Amazfit GTR 4 Review
The Amazfit GTR 4 is packed with features of both fitness and smartwatch varieties and more than competes at this price point. It’s still not the slickest operator in the software department, but if Amazfit can settle on a design approach, continue to improve on-watch smarts and bring in some big apps, it will have a very solid, affordable smartwatch on its hands.
Packed with featuresGood sports trackingImproving smartwatch support
App store still mainly native appsNo music streaming service supportUgly physical buttons
150+ sports modesA wide variety sports options for your workouts
Up to 14 days of battery lifeYou won’t be charging every night
Music playback and storageSomething often missed out
The Amazfit GTR 4 is the newest addition to what Amazfit refers to as its Fashion range. That line also includes the GTS 4 Mini and GTS 4 – the square equivalent of the GTR 4.
For the GTR 4, Amazfit is switching things up in the design department and bringing in smarts that appeared on its GTR 3 Pro and T-Rex 2 outdoor watches. This includes a built-in music player and a more accurate dual-band GPS tracking mode along with the same promise to last weeks as opposed to days in-between charges.
Because of its price, the GTR 4 goes up against Android and iOS-friendly smartwatches like the Fitbit Versa 4, Versa 3 and the Huawei Watch GT 3. So can it match or surpass what Fitbit and Huawei currently offer?
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Design and Screen
Available in two designsWaterproof up to 50m1.43-inch AMOLED display with always-on mode
With its more classic-watch-inspired look, the Amazfit GTR 4 feels like the design successor to the GTR 3 Pro – as opposed to the GTR 3’s sleeker, more minimalist appearance.
The GTR 4 has a 46mm aluminium alloy case with a 22mm quick-release strap and two physical buttons on the right side of the case. It’s a reasonably sleek and svelte-looking smartwatch, but it doesn’t necessarily bring anything new to the table. And those buttons stick out in a less-than-attractive way. The twisting crown features a red dot, which feels like an odd nod to Apple Watches. The GTR 4 is certainly a well-made smartwatch, but is it a design classic in smartwatch terms? Not really.
What Amazfit does get right is delivering something that feels slender and nicely weighted to wear day and night. It’s 10.6mm thick – so slightly slimmer than an Apple Watch Series 8 – and at 34g, it’s roughly the same weight as a 41mm Series 8 with an aluminium case.
Amazfit has managed to incorporate some very good displays into its smartwatches, including the GTR range, and this device gets a very good one as well. It’s now a larger, 1.43-inch, 466×466 resolution, AMOLED touchscreen display with a new anti-glare bezel to help improve things on the visibility front.
This touchscreen display goes bright, although the colours feel a bit oversaturated. But it’s nicely responsive to touch and the raise-to-wake gesture works well, too. On the whole, this watch offers good visibility both indoors and outdoors. If you want that screen to be always on, you do have that option here.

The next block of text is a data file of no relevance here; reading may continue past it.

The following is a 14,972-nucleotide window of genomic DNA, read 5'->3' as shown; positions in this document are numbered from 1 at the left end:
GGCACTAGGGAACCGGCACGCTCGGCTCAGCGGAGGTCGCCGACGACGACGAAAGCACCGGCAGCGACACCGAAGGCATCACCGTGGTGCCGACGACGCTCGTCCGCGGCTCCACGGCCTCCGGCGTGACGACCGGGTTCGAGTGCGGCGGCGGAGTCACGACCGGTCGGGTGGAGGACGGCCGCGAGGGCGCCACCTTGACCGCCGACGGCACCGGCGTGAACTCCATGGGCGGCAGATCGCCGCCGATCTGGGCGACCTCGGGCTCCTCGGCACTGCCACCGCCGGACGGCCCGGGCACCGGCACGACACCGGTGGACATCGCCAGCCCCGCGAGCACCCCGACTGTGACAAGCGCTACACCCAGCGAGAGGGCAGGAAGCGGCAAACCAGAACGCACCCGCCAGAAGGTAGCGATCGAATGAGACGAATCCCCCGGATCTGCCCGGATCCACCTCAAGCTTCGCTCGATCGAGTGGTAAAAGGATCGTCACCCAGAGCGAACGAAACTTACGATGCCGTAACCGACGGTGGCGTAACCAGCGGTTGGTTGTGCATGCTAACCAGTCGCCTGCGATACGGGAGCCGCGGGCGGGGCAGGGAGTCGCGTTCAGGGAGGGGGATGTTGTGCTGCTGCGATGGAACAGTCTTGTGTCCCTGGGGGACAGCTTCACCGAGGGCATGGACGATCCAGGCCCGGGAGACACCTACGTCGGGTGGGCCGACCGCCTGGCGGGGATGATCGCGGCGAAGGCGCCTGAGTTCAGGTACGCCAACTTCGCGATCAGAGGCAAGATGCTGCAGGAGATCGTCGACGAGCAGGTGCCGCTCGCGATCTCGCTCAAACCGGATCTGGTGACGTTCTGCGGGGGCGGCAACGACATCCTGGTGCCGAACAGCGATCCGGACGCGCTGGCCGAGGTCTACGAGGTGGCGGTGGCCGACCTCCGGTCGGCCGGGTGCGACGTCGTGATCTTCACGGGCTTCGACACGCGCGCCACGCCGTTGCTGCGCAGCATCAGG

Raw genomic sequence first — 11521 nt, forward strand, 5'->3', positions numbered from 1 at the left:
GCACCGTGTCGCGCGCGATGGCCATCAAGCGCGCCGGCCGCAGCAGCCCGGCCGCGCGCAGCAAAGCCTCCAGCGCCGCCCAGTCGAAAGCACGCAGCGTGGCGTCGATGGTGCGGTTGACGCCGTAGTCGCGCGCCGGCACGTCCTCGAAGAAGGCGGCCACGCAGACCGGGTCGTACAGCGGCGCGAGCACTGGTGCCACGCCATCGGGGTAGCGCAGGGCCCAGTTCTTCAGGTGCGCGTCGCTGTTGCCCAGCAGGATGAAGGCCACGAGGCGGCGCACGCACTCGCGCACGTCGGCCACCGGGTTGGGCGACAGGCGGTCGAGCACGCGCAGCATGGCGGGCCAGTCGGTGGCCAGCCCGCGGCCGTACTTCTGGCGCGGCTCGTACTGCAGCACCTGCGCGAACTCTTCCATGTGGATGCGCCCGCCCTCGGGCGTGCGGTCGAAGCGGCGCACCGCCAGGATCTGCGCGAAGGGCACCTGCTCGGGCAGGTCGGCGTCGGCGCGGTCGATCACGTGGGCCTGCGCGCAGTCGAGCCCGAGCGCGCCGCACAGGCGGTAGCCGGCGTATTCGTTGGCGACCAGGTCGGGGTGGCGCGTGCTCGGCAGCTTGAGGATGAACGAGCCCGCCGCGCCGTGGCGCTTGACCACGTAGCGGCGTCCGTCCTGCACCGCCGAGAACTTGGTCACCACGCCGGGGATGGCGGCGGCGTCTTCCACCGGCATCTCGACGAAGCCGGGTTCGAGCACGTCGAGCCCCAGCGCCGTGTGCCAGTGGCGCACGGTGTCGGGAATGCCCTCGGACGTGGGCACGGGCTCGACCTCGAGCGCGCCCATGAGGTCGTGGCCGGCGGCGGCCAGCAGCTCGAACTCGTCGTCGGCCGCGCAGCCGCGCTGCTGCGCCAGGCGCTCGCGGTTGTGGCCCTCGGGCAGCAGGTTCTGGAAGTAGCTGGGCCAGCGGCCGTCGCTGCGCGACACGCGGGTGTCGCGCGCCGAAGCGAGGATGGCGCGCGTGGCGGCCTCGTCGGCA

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The GTR 4 is available in three different looks, with leather, nylon and fluoroelastomer strap options. I reviewed the vintage brown leather one matched with a silver case, which is certainly the most formal option of the three. But the leather strap has an exercise-friendly interior, so you can keep it on when you want to track your workouts.
Features and Performance
Works with Android and iOSZeppOSBuilt-in music player lacks streaming music service supportApp store has more apps but no third-party ones
Like with previous GTR watches, Amazfit keeps it in-house with its ZeppOS operating system. It has sought to deliver a more fully fledged smartwatch operating system by including elements like a dedicated app store. It’s certainly not on the Apple watchOS level of slickness, but there’s plenty to like – and not like.
Generally, Amazfit doesn’t reveal the kind of processing power its smartwatches pack, but the ZeppOS platform is designed to deliver smooth interactions and that’s certainly what you do experience here. There weren’t any worrying signs of lag, and it’s a very easy smartwatch OS and UI to get to grips with.
Away from the watch, you have the Zepp companion smartphone app, compatible with Android and iPhones. I predominantly used it with an iPhone 14. I had no issues in terms of getting things set up and successfully syncing data with the watch.
The app is made up of the main activity and fitness stats feed and a separate screen to tinker with watch settings. There’s a fair amount of settings, so it’s definitely worth spending some time here getting to know what is switched on out of the box and what needs to be set up after the watch is paired with a phone.